The Midwest Economy Index declined to negative 0.38 in August from a downwardly revised negative 0.11 in July, its lowest level since December 2009, according to the Federal Reserve Bank of Chicago.
The relative MEI posted a negative 0.30 reading in August, down from its upwardly revised positive 0.05 reading in July.
Manufacturing contributed 0.14 to the index in August, after a 0.32 contribution in July, while contributing 0.24 to the relative MEI, off from 0.49 in July.
Construction and mining subtracted 0.25 from MEI in August, after subtracting 0.30 in July, and for relative MEI the sector subtracted 0.18 in August, after subtracting 0.25 in July.
The service sector subtracted 0.07 from MEI in July after subtracting 0.02 in June, while subtracting 0.17 from relative MEI in July after contributing 0.02 in June.
Consumer spending took 0.07 from MEI in August, down from a 0.06 subtraction in July, while subtracting 0.15 from relative MEI, the same as in July.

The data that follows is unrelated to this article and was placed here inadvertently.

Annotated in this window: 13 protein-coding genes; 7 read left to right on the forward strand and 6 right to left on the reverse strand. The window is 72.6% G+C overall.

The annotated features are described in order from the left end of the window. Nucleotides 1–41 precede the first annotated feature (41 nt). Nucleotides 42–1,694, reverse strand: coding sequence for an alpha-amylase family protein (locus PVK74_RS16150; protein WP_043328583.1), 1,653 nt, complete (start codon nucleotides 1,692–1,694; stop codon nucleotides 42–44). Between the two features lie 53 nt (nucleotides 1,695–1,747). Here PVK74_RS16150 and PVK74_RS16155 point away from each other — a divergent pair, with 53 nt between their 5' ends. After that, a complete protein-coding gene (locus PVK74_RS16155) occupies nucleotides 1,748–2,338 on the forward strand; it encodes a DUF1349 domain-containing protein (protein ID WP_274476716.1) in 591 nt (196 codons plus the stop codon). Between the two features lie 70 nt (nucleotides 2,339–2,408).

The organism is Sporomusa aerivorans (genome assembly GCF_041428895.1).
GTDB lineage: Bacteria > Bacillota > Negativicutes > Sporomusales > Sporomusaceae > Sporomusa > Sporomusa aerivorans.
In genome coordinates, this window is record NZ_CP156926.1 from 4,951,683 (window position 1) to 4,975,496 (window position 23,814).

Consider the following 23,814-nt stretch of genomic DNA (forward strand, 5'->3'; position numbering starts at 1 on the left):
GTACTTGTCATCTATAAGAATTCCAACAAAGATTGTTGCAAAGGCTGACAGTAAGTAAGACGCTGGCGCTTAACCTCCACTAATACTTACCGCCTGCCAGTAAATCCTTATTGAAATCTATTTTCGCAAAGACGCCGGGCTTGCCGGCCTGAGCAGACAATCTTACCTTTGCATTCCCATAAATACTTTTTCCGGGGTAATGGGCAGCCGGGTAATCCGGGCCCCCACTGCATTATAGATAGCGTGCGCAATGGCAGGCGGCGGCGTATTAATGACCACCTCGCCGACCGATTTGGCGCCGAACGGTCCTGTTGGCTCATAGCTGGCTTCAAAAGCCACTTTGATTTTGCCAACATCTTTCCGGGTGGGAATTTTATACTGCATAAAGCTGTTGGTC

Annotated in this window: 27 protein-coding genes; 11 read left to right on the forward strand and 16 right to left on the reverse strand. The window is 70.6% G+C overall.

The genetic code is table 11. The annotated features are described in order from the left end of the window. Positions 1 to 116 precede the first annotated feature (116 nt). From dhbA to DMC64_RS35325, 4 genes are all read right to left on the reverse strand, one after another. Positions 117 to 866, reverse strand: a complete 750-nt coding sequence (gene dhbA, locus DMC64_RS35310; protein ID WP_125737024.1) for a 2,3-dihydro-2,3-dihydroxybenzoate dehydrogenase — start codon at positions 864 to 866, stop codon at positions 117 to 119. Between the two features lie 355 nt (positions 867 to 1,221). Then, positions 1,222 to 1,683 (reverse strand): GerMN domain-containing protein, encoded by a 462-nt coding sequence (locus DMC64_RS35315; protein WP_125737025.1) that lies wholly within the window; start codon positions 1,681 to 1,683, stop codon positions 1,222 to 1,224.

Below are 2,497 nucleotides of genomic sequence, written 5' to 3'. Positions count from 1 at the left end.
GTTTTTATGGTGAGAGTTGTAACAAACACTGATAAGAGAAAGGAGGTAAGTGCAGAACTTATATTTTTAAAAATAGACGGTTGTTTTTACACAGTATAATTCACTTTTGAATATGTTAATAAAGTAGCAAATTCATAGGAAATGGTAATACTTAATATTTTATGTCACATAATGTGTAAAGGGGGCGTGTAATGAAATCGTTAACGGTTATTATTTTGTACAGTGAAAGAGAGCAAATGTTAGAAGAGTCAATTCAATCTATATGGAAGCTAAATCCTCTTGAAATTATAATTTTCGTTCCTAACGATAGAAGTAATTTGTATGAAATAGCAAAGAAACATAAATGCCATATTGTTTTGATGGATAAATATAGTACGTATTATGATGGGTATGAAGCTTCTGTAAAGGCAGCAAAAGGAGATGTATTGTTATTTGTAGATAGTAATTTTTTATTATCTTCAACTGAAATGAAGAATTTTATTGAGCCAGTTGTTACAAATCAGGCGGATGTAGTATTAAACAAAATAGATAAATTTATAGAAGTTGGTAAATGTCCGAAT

All five states made negative contributions in August, with Iowa at negative 0.01, Michigan at negative 0.04, Indiana at negative 0.06, Illinois at negative 0.07, and Wisconsin at negative 0.20.
The index is a weighted average of 128 state and regional indicators encompassing the five states in the Seventh Federal Reserve District (Illinois, Indiana, Iowa, Michigan, and Wisconsin). The index measures growth in nonfarm business activity.
A zero value for the MEI indicates that the Midwest economy is expanding at its historical trend rate of growth; negative values are associated with below-trend growth while positive values indicate above-trend growth. A zero value for the relative MEI indicates that the Midwest economy is growing at a rate historically consistent with the growth of the national economy; positive values indicate above-average relative growth; and negative values indicate below-average relative growth.